Someone recently bought our

students are currently browsing our notes.


Remedies Of The Mortgagee Notes

Law Notes > Land Law Notes

Updates Available  

A more recent version of these Remedies Of The Mortgagee notes – written by Oxford students – is available here.

The following is a more accessble plain text extract of the PDF sample above, taken from our Land Law Notes. Due to the challenges of extracting text from PDFs, it will have odd formatting:

Remedies of the Mortgagee:

1. Foreclosure

Traditional right of mortgagee is to ask the court to put end to equitable right to redeem o This is inapplicable until after the legal date for redemption has passed o And mortgagor normally has six months to pay off the mortgage

Smith: However, power is rarely exercised these days o If property is worth more than the debt, than it is more advantageous that the mortgagee sell the property
? Which will ensure that the debt and other expenses are paid off

With the remaining balance given to the mortgagor o If property is worth less than the debt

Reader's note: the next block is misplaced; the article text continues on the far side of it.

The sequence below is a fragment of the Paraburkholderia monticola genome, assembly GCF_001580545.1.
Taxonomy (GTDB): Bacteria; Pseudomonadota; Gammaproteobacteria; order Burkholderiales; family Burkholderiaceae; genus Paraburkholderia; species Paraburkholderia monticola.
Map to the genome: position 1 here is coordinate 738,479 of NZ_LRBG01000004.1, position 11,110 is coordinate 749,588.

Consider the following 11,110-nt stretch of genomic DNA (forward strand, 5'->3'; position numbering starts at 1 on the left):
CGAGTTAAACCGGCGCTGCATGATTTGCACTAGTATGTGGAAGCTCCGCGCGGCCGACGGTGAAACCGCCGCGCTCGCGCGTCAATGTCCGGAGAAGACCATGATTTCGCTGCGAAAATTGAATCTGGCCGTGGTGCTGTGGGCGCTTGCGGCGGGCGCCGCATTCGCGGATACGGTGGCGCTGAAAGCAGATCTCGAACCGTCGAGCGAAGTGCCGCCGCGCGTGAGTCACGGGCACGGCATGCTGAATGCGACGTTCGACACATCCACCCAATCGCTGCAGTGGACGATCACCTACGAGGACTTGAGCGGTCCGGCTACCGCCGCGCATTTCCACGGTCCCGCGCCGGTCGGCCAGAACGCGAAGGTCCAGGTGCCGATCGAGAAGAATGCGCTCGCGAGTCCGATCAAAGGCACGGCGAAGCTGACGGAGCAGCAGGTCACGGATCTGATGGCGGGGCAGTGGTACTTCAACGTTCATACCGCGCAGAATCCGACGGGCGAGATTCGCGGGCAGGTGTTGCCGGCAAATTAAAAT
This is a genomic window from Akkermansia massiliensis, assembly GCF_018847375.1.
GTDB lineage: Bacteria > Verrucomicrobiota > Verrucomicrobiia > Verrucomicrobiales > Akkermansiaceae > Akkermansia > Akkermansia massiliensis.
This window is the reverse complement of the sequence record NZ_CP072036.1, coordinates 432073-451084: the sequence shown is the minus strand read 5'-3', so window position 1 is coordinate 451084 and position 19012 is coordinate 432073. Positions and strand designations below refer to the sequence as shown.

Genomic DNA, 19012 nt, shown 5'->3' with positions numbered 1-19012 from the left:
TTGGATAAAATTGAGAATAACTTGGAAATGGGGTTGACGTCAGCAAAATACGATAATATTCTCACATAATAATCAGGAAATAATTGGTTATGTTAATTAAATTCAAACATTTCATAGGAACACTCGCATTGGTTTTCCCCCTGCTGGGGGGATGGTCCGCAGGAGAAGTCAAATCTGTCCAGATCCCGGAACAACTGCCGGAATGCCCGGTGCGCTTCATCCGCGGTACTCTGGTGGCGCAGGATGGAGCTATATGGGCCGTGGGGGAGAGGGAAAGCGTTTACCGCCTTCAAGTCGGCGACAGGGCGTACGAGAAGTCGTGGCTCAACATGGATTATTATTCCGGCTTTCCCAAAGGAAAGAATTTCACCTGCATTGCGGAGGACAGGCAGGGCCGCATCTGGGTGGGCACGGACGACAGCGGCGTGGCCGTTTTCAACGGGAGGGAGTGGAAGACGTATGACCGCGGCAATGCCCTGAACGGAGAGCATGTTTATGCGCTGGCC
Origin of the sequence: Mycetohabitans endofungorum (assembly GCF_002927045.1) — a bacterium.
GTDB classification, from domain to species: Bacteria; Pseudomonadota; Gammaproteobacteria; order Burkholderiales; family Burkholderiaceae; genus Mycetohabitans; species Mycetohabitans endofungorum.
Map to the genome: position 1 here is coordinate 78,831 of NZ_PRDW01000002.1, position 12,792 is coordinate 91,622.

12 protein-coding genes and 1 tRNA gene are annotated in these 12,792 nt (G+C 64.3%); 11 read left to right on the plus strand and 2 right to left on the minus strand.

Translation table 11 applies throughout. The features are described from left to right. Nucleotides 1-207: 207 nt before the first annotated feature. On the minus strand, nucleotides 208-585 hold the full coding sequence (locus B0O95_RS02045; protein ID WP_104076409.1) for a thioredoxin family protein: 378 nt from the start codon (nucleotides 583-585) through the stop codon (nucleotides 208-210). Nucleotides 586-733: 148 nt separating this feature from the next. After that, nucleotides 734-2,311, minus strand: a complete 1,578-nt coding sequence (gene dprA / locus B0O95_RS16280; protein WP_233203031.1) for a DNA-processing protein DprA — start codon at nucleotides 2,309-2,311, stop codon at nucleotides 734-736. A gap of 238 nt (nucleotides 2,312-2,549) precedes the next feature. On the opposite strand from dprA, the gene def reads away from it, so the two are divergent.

? Then foreclosure will bar the mortgagee from claiming anything more than the value of the property sold from the mortgagor

Because the mortgagor has lost the right to redemption o The mortgagee will lose the right to sue for the balance of the debt
? And the value of the property will have to suffice.

2. Possession

The mortgagor's possession o Mortgagees can technically take possession immediately after mortgage agreed
? But mortgagors will generally be in possession

Thus, where possession is sought or taken, the mortgagor must be allowed the opportunity to redeem

Smith: regardless, possession not normally taken until default b/c point of taking possession is to exercise power of sale
- which isn't available until default. Court's jurisdiction to postpone possession under common law

Birmingham Citizens BS v Caunt [1962]
o Russell J:
? Where mortgagee is entitled to possession by reason of default of mortgagor -and the whole money has become payable -

The court has no jurisdiction to decline to make the order or to adjourn the hearing.
? The sole exception is where a short adjournment would afford the mortgagor a chance to pay off the mortagee in full or otherwise satisfy him;

but it should not be done if there is no reasonable prospect of this occurring

Quennell v Maltby [1979]: wife of mortgagor bought mortgage from bank, tried to use it to evict tenants by taking possession when bank had previously refused to do so. o Lord Denning:
? Equity should be able to step in and restrain a mortgagee from getting possession unless it is

bona fide

and is reasonably for the purpose of enforcing the security o Not for any ulterior motive as in the present case.

Buy the full version of these notes or essay plans and more in our Land Law Notes.

More Land Law Samples